I decided to revisit a few posts that made my readers think. Please let me know what your thoughts are!
As kids, most boys were told not to cry. They were told to be tough, to be “real men”, and those men didn’t cry and show emotions. They hid their feelings, no matter the cost.
This piece of advice has had terrible consequences, leading to high substance abuse rates, violence against women and children (among others) and other issues. When you can’t let out your feelings in a healthy way, it tends to come out badly. It also leads to higher rates of depression, anxiety and lack of self-care.
Everyone needs to take care of themselves, physically and mentally. This is a well-known fact. Men have a harder time acknowledging this because of the stigma they face in doing so. This will be covered in a later post, so stay tuned, but here are a few examples of what many men fear when going for help:
This information is in The Stigma of Mental Illness
Untreated mental illness can also lead to suicide, which has a higher rate in men, and men usually use more lethal means.
This fact breaks my heart each time I read it. Suicide in itself is heartbreaking and has far-reaching consequences.
As a mom, I’m teaching my kids that it’s okay to cry. My sons know it’s okay to have emotions. In light of numerous teen suicides in the news and those that I have lost to suicide personally, I feel a huge responsibility to watch out for my kids’ mental health. It’s HARD to be a kid these days.
Cameron started taking daily naps when he started middle school, and at first, I thought it was a phase. Then I worried about his heart because his SVT is pretty severe and can tire him out easily.
He told me that he felt fine, that school was just tiring him out. My next question was if anything was bothering him, and thankfully, he said no. Cameron is a pretty chill kid, but you never know.
Julian is pretty quiet, but he knows where Mom is if he needs to talk. So does Lily, but she is NOT the quiet type. The point of this is, please talk to your kids, no matter how rough it may be. Just check in.
What can we do for the men in our lives?
Of course, if things are going downhill quickly, please seek immediate help. You can go to the nearest ER or call 911.
If you are more comfortable seeking help online, this BetterHelp link will be helpful for Michigan residents, but the entire site is full of good information.
Spring is FINALLY here! Yay! Let’s welcome it with some great reads.
**Trigger warning: this post discusses suicide. Please read with caution.**
Cameron wanted to watch “13 Reasons Why” and while I’ve never watched it, I didn’t want to hold him back. I sat him down for a chat before I would allow him to watch. We discussed what it was about, how Hannah’s death impacted her friends and if Cameron thought it would upset him.
He said that he would be okay watching it, his friends had told him about it. He asked me if I wanted to watch it, and I told him thanks but no thanks. (My former therapist advised me to not watch it.) He watched it and was a bit sad but otherwise okay.
After Cameron finished the series, we talked again, only this time, we talked about suicide itself. I just wanted to see where he was. He said no, he had never thought about it or never been so depressed/angry that he thought about it. I was relieved.
He knows that he can come to me about anything, but I also know that many who consider suicide don’t always go to someone when considering it. I asked him if he knew anyone who might even be thinking about it or is hurting, and all I got was “Nope, I think everyone is good, Mom.”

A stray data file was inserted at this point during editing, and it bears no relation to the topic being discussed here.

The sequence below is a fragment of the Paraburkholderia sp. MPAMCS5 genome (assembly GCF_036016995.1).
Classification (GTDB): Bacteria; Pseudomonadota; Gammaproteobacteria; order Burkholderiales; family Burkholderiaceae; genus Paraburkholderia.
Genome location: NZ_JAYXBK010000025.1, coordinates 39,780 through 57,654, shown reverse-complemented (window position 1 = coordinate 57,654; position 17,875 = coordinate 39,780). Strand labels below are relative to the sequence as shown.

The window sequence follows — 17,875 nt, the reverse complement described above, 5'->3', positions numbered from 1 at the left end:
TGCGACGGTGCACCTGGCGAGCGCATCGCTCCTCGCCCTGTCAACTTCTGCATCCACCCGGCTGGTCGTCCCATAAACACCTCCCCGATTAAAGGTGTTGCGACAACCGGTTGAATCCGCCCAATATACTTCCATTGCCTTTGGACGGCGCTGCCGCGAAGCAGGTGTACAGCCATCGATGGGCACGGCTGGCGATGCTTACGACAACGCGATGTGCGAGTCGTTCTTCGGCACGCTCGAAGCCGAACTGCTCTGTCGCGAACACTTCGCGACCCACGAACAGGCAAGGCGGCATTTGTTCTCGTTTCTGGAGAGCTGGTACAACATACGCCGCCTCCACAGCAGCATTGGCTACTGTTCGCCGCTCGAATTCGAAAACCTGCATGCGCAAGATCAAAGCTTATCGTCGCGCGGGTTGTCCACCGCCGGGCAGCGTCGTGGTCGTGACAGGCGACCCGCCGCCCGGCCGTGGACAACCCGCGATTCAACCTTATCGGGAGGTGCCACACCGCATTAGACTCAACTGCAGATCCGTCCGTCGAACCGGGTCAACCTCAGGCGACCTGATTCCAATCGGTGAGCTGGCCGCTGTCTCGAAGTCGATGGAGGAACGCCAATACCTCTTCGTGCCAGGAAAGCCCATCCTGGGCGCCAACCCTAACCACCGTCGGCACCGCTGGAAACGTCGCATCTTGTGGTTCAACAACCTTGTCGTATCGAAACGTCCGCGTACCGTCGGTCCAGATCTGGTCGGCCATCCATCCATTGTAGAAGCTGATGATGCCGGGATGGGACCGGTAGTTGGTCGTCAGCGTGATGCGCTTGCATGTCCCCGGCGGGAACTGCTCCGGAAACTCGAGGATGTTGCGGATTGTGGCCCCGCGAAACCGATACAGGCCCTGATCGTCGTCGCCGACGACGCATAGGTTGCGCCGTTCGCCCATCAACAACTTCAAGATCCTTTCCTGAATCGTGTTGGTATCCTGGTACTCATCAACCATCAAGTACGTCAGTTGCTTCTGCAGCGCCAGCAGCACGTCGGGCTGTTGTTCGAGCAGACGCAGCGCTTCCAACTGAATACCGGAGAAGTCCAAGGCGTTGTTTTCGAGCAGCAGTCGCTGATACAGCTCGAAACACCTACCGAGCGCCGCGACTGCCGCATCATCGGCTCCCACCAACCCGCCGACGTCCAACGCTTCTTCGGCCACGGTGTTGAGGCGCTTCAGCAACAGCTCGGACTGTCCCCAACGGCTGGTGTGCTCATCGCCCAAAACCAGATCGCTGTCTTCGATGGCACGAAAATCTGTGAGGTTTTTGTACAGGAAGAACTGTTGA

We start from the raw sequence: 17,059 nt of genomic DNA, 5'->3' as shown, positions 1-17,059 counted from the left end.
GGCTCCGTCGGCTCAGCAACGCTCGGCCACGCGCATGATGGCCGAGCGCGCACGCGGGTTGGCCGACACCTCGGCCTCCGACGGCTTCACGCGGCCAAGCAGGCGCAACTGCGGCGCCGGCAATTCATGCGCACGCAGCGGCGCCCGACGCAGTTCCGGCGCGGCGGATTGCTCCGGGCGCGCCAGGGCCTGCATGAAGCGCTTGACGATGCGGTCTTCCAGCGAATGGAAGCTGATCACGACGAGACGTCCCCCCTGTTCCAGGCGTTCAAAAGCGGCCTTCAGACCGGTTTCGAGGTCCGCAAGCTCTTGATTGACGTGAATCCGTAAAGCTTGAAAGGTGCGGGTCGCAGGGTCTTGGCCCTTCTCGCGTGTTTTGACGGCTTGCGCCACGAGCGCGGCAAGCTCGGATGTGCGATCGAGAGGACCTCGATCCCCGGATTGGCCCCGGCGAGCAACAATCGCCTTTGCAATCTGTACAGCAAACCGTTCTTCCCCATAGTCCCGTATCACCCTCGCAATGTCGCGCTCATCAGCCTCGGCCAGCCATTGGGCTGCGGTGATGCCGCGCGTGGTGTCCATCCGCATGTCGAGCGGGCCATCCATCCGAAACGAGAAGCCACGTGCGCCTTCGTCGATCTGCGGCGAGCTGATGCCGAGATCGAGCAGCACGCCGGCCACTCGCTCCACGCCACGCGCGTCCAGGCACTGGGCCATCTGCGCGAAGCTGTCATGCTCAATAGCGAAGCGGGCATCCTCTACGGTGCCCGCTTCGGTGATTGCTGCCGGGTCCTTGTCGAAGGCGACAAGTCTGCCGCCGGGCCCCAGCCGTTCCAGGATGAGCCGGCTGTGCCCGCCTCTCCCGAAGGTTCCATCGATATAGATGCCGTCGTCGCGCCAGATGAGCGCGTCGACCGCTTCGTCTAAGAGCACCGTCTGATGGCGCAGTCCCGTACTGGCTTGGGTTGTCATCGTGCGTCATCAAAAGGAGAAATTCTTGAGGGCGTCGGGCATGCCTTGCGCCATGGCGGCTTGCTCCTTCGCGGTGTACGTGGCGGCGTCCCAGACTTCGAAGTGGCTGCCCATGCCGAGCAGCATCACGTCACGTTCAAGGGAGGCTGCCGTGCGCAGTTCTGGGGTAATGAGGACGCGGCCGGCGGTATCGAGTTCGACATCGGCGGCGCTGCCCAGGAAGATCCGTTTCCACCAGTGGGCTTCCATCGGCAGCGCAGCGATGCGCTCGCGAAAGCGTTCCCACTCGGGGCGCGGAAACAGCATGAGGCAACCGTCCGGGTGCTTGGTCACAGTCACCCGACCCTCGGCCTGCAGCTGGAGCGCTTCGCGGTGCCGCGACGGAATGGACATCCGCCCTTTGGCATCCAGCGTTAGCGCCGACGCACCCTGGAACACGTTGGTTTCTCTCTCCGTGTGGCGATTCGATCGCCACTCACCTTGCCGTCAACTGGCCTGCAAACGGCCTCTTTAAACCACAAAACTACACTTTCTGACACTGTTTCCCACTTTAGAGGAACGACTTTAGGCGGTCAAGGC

I was relieved.
Thanks to my work with kids around Cameron’s age, I know this conversation doesn’t happen in every home and/or doesn’t go so well. I’ve seen teens angry as hell that their attempts were not successful.
There isn’t really a timeline on how often to check in, but I would go for it every once in a while. Just see what your child is thinking.
Admitting that your child needs psychological help is not an easy thing. I’ve had to do it. Taking Julian to a psychiatrist was one of the hardest things I have ever done as a mother, but it was well worth it. It will be worth it for you, your child and your family.
Your child may need in or outpatient help, or a combination of both. If your child needs medication, that is not terrible. Please consider the pros and cons before starting medications. There is no shame in doing either and please remember, it is not a reflection on you as a parent. It took me years to learn that.
If your child seems fine, this is great. The talk you have can change gears into how they can help a friend that isn’t okay. Again, the world we live in can be overwhelming for some teens. They may need a friend like your child who can listen, offer a hug and maybe even a laugh or two. Laughter can go a long way with teens when they are not doing so well.
Compassion and empathy can go far when your child has a friend who is struggling through their days and need someone to remind them that it is okay to not be perfect. Everyone has difficult times and needs someone to reach out to. Your child can be that person to someone. This can end up being a good lesson.
Depression can hit at any age, for any reason, at any time. Please remember this when you speak to your teen about this issue. Handle the discussion carefully and don’t judge them. You may lose their trust if you do so. Please see my Resources page for more information on depression and suicide resources.
Information for this post from these resources:
Pics courtesy of unsplash
I’m surprised at the number of topics I have covered on this blog- I still have so much left to discuss.
Here are five interesting posts to ponder: